Amanda Adkins: So plant-based, I think more of the whole food. And I emphasize that more because of the chronic illnesses that are related around nutrition. And you get more of the health benefit if you eat the whole food in comparison to eating like plant-based substitutes. But it was always a joke in our clinic was that oh, well Skittles are vegan.


Karina Inkster: Oh yeah. So are Oreos.


Amanda Adkins: Yeah. Right. So I mean, that may not be the healthiest thing that you would say. So that's why I always say, you know, plant-based, cuz we're actually thinking more of the whole food than just something that doesn't necessarily have just meat or dairy or eggs in there.


Karina Inkster: That makes sense. You know, plant-based, I feel is kind of a marketing term these days, which is a negative for the vegan movement, unfortunately. You know, it's like how gluten-free is now a marketing term apparently.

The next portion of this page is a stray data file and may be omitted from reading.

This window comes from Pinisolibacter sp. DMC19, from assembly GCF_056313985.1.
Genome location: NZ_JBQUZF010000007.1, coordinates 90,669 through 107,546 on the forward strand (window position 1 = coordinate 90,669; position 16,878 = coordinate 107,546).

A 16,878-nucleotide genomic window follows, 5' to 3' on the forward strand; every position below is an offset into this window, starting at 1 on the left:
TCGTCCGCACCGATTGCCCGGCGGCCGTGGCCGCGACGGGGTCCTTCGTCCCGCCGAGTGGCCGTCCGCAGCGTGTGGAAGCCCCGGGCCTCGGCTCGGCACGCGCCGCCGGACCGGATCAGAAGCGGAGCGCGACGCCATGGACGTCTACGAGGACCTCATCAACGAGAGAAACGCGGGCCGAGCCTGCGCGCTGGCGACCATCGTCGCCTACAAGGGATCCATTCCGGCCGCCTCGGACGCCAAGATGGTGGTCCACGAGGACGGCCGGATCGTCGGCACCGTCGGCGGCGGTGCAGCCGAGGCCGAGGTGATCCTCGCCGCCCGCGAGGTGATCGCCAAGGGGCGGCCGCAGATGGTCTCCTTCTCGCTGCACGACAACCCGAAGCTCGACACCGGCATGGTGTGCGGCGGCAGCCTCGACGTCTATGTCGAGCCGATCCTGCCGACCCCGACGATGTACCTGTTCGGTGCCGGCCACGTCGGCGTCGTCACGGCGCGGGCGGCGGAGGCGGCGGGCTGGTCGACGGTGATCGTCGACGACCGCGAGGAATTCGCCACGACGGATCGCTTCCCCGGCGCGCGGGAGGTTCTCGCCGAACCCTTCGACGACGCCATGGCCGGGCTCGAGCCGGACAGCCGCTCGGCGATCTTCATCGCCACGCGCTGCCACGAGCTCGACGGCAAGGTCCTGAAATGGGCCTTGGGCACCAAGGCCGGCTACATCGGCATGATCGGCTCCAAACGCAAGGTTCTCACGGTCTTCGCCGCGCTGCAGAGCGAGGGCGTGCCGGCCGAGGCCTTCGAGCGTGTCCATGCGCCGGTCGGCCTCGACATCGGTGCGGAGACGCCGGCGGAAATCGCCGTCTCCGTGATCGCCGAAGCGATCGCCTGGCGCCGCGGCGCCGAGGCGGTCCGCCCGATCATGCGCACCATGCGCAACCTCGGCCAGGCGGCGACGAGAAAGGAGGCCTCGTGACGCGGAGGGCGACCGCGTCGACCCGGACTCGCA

Amanda Adkins: Yes. Yes.


Karina Inkster: But I see your point. So plant-based meaning like whole plants as the focus.


Amanda Adkins: Yes, exactly. Exactly.


Karina Inkster: That makes sense. So then how do you use that plant-based context when you're talking about things like reversing chronic diseases, including hypertension, diabetes, et cetera?


Amanda Adkins: Yes. So in practice, I often ask people, you know, what exactly do you eat? Especially if they have one of those diseases and they're like, Doc, I don't wanna go on another medication. Like, that's usually how the conversation evolves. It's like, I don't want another medicine, or I don't wanna start medicine. What else can I do? And so we talk about what foods they can actually eat are add into their diet. And it's usually plants, fruits, vegetables, whole grains. Because most of the time, especially, you know, in the US, we are not eating fruits and vegetables at almost any meal. It's all either processed foods or fast food, hamburgers, french fries, hot dogs, potato chips. You know, that's mostly what the diet consists of. So if we can just start to add in whole fruits and vegetables we'll be a lot healthier in that transition to trying to cut out more of those animal-based foods.